A new WBUR poll shows strong support for bringing Amazon to the Boston area, but residents are skeptical about giving the tech giant tax incentives and worry about its potential impact on housing and traffic.
The poll surveyed 402 likely voters in the 2018 Democratic primary election in Massachusetts' 7th Congressional District (which includes Boston and Somerville).
Last month, both cities made Amazon's not-so-short list of 20 finalists (out of 238 proposals) for the company's second headquarters.
Many residents said Amazon would be good for the local economy. The company has said it expects to invest $5 billion in building its second headquarters and eventually bring up to 50,000 "high-paying" jobs.
Poll respondent Byron Garcia, a 43-year-old IT manager who lives in Roslindale, said these investments would be a plus for the area's high-tech sector.
"Amazon has proven itself to sort of be an employer of choice in the industry and it would be a good magnet for jobs in the area," Garcia said in a phone interview.
Garcia is enthusiastic about the Amazon bid, but he does worry the company would put more pressure on an already tight tech job market.
"On the employer side it would be really difficult to get people to come work for you when they could be working for Amazon," Garcia said. "That would put pressures on the labor market from a hiring perspective. If you’re the job seeker, certainly that would be a bonus."
While residents broadly like the idea of Amazon coming to town, they don't think the company should get tax incentives. The poll found 52 percent disapprove of Boston, Somerville and the state offering Amazon tax incentives, while 37 percent approve.
"I think organizations like Amazon are big enough and have enough resources that if they want to be in a place that they think they should be, they don't need tax incentives," said 45-year-old Boston resident Caroline Toth.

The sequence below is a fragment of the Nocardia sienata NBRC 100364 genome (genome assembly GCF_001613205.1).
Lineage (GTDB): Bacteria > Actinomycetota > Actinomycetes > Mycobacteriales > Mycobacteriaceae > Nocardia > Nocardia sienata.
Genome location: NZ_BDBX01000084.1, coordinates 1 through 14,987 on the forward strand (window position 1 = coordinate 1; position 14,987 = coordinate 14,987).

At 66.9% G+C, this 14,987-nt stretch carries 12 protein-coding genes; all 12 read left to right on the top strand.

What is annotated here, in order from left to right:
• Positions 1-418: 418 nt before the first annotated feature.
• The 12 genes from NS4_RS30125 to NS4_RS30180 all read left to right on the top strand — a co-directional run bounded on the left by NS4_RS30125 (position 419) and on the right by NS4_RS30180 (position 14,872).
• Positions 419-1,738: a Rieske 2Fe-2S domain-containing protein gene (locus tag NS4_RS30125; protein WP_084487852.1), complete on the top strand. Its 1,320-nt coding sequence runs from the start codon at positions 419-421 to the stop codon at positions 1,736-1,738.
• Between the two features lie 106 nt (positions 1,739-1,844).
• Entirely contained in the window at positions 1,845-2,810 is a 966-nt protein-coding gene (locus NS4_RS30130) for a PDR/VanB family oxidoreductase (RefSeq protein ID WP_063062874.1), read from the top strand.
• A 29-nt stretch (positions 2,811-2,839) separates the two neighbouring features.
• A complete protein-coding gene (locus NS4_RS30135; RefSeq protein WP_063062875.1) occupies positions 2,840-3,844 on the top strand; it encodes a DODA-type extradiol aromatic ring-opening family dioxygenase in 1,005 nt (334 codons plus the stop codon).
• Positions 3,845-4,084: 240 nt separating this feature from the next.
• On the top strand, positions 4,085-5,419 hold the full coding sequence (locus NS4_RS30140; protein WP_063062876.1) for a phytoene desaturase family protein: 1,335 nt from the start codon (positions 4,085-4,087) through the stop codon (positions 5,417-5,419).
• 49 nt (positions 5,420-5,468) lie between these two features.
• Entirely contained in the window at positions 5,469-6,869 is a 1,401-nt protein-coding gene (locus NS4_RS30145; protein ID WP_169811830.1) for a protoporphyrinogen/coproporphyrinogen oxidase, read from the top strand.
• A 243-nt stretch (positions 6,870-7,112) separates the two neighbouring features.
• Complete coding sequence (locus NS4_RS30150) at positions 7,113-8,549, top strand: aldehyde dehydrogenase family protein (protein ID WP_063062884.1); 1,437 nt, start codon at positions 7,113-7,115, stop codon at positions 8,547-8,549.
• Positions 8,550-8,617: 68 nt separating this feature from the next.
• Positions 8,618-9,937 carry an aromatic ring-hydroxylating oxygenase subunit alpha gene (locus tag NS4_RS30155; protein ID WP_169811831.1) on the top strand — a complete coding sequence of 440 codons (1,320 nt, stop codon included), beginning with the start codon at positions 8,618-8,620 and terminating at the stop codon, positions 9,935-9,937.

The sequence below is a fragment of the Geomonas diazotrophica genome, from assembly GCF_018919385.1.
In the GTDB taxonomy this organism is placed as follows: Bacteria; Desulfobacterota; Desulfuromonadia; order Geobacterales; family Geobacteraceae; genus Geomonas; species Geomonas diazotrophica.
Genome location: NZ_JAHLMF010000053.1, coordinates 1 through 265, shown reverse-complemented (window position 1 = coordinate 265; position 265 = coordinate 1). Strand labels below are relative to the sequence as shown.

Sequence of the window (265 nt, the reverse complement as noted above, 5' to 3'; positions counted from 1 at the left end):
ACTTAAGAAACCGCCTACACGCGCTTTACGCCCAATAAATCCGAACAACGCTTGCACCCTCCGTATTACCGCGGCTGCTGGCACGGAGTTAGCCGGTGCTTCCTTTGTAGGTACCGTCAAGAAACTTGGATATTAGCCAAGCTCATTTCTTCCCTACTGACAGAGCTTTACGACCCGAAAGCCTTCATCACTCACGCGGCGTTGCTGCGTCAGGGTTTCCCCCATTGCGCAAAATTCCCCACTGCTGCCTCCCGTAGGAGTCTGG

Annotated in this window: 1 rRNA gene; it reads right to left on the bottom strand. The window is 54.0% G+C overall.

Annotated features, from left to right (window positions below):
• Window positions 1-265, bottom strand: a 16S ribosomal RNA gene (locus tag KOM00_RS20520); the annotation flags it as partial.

Other poll respondents have been put off by tax incentives offered to other companies in the area, as well as incentives already being offered to Amazon by other cities and states. Some bidders have offered Amazon billions in tax incentives. Boston and Somerville's bids didn't detail any dollar amount for incentives.
Francis Miranda, a 56-year-old Charlestown resident, called tax incentives for Amazon "ridiculous" and "budget busters." Miranda, who runs a production company, said money for incentives would be better spent on improving housing and transportation for people in the area — two major concerns for residents.
"Those are things that are becoming very serious problems and have been very serious problems in the Boston area," said Steve Koczela, president of MassINC Polling Group, which conducted the poll. "And how they're addressed and how city and state leaders say they'll be addressed as we're potentially bringing 50,000 new workers to the area, I think is something that voters will be keeping a close eye on."
The poll asked people how Amazon might affect various aspects of life in the Boston area. While many believe Amazon would be good for jobs, a strong majority said Amazon would have a negative effect on traffic and housing costs. In the poll, 62 percent said Amazon would be "bad" for housing affordability.
Meredith Porter, a 66-year-old software engineer who lives in Somerville, said if Amazon came to the area, the influx of people would squeeze an already-tight housing market.
"Everything is so built up already and there aren’t any controls on housing prices. It’s all free market, so there’s nowhere to go but up," Porter said.